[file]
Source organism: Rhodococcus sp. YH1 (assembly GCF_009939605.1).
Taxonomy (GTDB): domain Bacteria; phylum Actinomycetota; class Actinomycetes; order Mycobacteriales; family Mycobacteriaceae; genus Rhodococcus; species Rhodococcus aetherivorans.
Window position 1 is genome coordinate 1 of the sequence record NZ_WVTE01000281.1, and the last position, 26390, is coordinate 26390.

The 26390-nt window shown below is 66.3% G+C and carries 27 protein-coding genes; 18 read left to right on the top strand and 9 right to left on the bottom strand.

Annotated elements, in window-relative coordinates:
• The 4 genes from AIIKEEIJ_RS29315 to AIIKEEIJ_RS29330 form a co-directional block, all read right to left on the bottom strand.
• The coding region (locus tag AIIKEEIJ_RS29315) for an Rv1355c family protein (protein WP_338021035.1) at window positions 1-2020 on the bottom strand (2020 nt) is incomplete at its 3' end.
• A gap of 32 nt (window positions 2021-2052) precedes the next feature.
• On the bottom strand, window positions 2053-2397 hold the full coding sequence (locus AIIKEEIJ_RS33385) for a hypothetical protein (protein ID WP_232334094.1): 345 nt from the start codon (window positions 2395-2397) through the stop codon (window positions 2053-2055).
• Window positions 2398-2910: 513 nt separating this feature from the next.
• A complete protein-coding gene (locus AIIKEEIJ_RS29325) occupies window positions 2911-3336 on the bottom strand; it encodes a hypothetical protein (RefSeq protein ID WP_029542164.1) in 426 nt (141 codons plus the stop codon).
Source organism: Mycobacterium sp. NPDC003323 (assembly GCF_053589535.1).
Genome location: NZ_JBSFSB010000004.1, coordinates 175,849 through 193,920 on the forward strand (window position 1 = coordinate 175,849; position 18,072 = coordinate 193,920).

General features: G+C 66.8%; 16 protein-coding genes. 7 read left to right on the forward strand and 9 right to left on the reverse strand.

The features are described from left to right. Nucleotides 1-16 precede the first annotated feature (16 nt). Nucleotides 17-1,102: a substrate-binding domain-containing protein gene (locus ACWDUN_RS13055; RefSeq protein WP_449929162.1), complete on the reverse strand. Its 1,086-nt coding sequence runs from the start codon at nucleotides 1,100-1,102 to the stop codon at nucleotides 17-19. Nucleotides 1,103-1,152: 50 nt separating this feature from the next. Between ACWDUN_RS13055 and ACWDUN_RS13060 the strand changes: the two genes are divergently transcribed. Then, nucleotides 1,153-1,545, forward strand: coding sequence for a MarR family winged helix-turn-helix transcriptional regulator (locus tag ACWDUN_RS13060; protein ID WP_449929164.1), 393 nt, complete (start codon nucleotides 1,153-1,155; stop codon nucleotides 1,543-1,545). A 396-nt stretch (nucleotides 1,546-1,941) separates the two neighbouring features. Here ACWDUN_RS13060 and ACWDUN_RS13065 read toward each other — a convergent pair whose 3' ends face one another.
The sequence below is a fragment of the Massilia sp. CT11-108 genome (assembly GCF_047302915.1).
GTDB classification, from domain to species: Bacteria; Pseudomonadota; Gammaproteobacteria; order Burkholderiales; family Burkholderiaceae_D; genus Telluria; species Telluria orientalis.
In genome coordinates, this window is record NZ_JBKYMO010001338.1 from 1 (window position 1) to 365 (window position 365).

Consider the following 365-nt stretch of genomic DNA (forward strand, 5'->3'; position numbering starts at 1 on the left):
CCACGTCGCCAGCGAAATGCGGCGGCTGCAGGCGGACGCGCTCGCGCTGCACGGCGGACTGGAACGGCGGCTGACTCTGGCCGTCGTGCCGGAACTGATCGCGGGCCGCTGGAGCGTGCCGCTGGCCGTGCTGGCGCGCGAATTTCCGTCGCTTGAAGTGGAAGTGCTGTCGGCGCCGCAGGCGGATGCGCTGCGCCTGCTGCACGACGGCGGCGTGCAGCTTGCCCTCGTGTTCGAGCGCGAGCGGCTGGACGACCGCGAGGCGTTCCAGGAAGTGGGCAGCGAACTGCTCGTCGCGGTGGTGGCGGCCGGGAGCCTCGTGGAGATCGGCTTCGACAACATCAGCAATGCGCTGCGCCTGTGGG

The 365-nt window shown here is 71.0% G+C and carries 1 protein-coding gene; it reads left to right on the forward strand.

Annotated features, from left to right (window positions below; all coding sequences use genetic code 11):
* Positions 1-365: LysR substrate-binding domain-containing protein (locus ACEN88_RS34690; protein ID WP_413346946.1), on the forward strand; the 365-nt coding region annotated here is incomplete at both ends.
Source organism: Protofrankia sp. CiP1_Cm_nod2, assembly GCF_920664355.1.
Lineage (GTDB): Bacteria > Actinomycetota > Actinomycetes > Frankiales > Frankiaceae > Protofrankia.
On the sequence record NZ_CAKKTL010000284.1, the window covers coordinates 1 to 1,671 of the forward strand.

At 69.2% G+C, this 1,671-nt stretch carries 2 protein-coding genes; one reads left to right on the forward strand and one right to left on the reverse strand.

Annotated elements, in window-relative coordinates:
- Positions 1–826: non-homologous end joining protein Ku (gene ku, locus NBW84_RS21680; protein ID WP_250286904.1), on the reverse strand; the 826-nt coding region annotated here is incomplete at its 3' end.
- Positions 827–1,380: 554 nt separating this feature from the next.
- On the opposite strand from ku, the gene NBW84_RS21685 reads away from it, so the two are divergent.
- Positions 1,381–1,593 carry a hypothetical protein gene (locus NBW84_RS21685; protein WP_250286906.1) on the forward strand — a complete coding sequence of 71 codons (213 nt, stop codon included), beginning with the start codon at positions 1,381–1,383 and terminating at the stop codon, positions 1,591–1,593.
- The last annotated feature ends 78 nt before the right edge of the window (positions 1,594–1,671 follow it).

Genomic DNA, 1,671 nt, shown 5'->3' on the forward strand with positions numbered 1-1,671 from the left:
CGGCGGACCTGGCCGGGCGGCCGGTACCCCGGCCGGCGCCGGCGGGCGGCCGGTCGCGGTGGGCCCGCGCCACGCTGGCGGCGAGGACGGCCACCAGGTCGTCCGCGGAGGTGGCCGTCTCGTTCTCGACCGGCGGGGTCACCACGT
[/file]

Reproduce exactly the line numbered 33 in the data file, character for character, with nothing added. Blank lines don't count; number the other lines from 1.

- The last annotated feature ends 78 nt before the right edge of the window (positions 1,594–1,671 follow it).